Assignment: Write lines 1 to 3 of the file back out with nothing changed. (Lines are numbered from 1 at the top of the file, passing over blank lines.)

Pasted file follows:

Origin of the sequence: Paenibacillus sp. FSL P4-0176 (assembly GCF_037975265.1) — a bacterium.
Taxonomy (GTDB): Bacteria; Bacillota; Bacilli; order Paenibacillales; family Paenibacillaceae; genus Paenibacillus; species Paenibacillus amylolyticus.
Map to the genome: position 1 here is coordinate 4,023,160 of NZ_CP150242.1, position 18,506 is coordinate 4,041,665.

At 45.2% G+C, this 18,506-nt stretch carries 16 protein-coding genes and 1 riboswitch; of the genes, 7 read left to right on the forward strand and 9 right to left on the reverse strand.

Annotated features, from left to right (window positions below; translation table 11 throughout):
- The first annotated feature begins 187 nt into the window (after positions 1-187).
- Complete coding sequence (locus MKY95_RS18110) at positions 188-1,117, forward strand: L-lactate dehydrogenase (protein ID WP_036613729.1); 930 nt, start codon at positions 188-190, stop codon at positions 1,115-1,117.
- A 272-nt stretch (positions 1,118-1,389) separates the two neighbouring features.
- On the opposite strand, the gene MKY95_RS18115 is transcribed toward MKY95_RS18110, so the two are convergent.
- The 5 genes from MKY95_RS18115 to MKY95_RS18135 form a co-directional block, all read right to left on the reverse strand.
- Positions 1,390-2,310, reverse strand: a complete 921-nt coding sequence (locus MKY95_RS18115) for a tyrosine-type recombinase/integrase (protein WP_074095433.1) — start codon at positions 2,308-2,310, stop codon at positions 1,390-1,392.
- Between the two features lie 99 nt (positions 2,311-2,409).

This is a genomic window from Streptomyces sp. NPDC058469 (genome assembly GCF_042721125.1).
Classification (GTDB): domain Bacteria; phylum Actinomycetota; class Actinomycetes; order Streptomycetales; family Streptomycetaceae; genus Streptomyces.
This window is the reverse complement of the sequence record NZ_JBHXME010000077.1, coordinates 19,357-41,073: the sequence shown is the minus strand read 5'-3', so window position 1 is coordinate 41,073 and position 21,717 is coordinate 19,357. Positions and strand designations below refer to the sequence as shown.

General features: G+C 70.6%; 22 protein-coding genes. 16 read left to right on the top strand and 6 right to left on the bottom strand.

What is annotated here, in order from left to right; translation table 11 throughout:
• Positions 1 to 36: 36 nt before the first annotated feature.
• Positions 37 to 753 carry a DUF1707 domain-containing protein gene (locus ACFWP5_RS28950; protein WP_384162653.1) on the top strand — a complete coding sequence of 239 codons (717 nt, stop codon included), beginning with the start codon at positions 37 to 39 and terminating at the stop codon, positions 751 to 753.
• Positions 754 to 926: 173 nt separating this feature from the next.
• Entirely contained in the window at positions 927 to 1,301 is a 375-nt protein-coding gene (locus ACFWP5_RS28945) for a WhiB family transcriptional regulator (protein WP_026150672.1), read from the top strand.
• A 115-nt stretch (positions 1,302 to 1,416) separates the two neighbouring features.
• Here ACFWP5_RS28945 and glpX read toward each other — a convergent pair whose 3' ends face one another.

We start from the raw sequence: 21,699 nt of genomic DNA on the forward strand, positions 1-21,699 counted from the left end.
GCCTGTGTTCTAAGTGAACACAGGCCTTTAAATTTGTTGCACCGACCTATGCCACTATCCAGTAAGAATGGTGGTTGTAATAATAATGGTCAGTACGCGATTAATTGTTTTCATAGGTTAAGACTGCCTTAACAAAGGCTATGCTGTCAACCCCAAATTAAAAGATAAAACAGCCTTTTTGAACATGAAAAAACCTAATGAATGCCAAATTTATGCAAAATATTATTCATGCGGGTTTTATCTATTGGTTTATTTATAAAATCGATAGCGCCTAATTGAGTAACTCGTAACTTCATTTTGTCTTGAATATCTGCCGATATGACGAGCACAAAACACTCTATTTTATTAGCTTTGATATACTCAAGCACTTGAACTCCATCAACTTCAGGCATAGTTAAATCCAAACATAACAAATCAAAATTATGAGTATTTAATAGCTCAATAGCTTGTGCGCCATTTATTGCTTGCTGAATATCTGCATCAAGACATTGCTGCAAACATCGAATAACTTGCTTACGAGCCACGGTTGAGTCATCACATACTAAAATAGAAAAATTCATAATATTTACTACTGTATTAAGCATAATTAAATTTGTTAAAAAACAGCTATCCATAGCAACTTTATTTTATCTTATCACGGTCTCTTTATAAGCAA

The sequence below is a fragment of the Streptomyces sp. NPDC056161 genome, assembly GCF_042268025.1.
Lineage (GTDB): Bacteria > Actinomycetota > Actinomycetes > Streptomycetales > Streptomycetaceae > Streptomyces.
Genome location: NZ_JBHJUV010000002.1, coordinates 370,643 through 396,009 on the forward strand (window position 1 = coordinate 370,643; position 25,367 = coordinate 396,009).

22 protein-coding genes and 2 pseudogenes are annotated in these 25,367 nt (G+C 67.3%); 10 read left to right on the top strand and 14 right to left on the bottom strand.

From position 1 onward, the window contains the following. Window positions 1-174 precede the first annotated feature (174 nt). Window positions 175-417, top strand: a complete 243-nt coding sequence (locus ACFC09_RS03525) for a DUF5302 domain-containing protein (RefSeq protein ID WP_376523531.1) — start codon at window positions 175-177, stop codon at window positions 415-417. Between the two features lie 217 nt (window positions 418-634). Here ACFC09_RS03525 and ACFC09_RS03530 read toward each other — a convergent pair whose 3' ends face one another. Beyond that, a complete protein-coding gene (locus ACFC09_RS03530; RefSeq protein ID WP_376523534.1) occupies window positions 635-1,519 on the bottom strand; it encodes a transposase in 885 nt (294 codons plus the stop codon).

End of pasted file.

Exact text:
Origin of the sequence: Paenibacillus sp. FSL P4-0176 (assembly GCF_037975265.1) — a bacterium.
Taxonomy (GTDB): Bacteria; Bacillota; Bacilli; order Paenibacillales; family Paenibacillaceae; genus Paenibacillus; species Paenibacillus amylolyticus.
Map to the genome: position 1 here is coordinate 4,023,160 of NZ_CP150242.1, position 18,506 is coordinate 4,041,665.